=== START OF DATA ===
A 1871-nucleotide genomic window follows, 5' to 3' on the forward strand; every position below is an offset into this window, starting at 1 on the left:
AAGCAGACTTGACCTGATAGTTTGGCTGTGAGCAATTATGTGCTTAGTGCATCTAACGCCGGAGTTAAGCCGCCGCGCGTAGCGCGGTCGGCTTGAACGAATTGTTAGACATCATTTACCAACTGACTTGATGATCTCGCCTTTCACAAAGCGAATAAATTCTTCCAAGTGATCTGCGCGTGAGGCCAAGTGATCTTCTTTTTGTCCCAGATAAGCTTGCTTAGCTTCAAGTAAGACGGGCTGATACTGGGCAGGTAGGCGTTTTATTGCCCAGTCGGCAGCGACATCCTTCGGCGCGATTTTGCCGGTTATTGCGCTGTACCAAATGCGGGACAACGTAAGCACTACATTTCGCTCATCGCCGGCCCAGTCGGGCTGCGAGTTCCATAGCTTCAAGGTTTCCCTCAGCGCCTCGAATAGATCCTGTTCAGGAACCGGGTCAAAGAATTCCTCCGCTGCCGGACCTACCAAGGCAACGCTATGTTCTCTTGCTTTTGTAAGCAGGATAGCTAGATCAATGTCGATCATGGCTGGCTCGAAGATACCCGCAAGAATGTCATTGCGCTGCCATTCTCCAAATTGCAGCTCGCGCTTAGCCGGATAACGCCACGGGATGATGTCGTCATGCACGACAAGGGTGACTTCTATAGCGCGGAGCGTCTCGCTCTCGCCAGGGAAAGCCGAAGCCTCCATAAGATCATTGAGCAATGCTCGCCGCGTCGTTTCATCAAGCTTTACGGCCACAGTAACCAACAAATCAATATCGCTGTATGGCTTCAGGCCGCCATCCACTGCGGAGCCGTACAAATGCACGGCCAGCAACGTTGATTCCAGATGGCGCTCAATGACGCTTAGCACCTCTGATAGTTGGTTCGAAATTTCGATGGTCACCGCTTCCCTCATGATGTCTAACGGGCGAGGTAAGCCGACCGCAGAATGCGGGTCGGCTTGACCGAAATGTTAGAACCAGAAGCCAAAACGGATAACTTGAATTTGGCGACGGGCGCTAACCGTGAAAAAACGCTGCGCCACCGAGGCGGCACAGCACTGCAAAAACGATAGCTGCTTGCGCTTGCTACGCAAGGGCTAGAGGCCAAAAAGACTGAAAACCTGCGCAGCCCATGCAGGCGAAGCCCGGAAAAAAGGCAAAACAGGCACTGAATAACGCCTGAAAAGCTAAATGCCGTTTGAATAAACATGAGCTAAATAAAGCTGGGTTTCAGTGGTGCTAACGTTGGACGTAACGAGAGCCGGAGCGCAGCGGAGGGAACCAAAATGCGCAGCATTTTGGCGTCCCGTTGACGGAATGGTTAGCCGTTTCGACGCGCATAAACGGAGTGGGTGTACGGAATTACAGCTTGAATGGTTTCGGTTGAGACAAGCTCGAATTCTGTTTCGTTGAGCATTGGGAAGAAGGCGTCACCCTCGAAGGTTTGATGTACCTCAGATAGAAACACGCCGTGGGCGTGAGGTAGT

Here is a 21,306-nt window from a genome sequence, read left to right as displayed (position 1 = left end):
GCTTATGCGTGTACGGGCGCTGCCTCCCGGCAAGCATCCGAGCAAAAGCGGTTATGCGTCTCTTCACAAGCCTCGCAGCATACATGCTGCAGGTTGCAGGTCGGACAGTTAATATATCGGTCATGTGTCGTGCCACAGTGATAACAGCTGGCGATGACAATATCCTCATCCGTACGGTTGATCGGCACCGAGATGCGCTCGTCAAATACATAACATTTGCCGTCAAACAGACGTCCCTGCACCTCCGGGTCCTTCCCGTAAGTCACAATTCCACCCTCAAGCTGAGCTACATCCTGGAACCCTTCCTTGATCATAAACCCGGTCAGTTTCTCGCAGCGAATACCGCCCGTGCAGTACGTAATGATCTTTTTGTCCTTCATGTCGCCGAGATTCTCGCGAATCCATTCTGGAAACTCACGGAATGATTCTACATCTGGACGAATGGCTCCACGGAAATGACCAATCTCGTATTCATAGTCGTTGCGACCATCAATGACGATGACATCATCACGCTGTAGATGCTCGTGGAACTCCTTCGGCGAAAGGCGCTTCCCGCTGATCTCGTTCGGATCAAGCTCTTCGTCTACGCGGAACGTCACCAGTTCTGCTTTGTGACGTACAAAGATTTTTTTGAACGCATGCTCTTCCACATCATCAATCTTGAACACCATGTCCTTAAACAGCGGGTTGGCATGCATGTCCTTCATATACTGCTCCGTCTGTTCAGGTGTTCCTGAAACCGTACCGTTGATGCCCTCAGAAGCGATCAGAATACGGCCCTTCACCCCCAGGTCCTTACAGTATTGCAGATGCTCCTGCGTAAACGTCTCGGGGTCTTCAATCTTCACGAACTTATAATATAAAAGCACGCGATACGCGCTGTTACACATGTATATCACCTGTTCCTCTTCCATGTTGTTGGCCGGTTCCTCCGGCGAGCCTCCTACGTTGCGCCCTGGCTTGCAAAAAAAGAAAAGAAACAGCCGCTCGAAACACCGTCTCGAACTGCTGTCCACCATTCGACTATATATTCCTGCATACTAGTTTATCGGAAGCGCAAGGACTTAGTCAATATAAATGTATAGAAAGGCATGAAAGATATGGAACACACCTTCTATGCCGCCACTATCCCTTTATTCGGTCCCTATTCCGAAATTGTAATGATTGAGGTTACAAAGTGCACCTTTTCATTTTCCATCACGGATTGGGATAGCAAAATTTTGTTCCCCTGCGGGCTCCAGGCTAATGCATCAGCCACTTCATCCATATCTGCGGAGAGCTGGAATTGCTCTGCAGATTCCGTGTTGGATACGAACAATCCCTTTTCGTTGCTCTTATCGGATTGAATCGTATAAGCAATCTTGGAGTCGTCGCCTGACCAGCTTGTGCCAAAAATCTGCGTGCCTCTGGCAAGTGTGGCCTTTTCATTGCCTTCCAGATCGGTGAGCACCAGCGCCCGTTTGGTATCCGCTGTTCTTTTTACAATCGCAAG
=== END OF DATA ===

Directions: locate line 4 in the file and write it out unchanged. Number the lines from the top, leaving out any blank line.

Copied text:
GCTTATGCGTGTACGGGCGCTGCCTCCCGGCAAGCATCCGAGCAAAAGCGGTTATGCGTCTCTTCACAAGCCTCGCAGCATACATGCTGCAGGTTGCAGGTCGGACAGTTAATATATCGGTCATGTGTCGTGCCACAGTGATAACAGCTGGCGATGACAATATCCTCATCCGTACGGTTGATCGGCACCGAGATGCGCTCGTCAAATACATAACATTTGCCGTCAAACAGACGTCCCTGCACCTCCGGGTCCTTCCCGTAAGTCACAATTCCACCCTCAAGCTGAGCTACATCCTGGAACCCTTCCTTGATCATAAACCCGGTCAGTTTCTCGCAGCGAATACCGCCCGTGCAGTACGTAATGATCTTTTTGTCCTTCATGTCGCCGAGATTCTCGCGAATCCATTCTGGAAACTCACGGAATGATTCTACATCTGGACGAATGGCTCCACGGAAATGACCAATCTCGTATTCATAGTCGTTGCGACCATCAATGACGATGACATCATCACGCTGTAGATGCTCGTGGAACTCCTTCGGCGAAAGGCGCTTCCCGCTGATCTCGTTCGGATCAAGCTCTTCGTCTACGCGGAACGTCACCAGTTCTGCTTTGTGACGTACAAAGATTTTTTTGAACGCATGCTCTTCCACATCATCAATCTTGAACACCATGTCCTTAAACAGCGGGTTGGCATGCATGTCCTTCATATACTGCTCCGTCTGTTCAGGTGTTCCTGAAACCGTACCGTTGATGCCCTCAGAAGCGATCAGAATACGGCCCTTCACCCCCAGGTCCTTACAGTATTGCAGATGCTCCTGCGTAAACGTCTCGGGGTCTTCAATCTTCACGAACTTATAATATAAAAGCACGCGATACGCGCTGTTACACATGTATATCACCTGTTCCTCTTCCATGTTGTTGGCCGGTTCCTCCGGCGAGCCTCCTACGTTGCGCCCTGGCTTGCAAAAAAAGAAAAGAAACAGCCGCTCGAAACACCGTCTCGAACTGCTGTCCACCATTCGACTATATATTCCTGCATACTAGTTTATCGGAAGCGCAAGGACTTAGTCAATATAAATGTATAGAAAGGCATGAAAGATATGGAACACACCTTCTATGCCGCCACTATCCCTTTATTCGGTCCCTATTCCGAAATTGTAATGATTGAGGTTACAAAGTGCACCTTTTCATTTTCCATCACGGATTGGGATAGCAAAATTTTGTTCCCCTGCGGGCTCCAGGCTAATGCATCAGCCACTTCATCCATATCTGCGGAGAGCTGGAATTGCTCTGCAGATTCCGTGTTGGATACGAACAATCCCTTTTCGTTGCTCTTATCGGATTGAATCGTATAAGCAATCTTGGAGTCGTCGCCTGACCAGCTTGTGCCAAAAATCTGCGTGCCTCTGGCAAGTGTGGCCTTTTCATTGCCTTCCAGATCGGTGAGCACCAGCGCCCGTTTGGTATCCGCTGTTCTTTTTACAATCGCAAG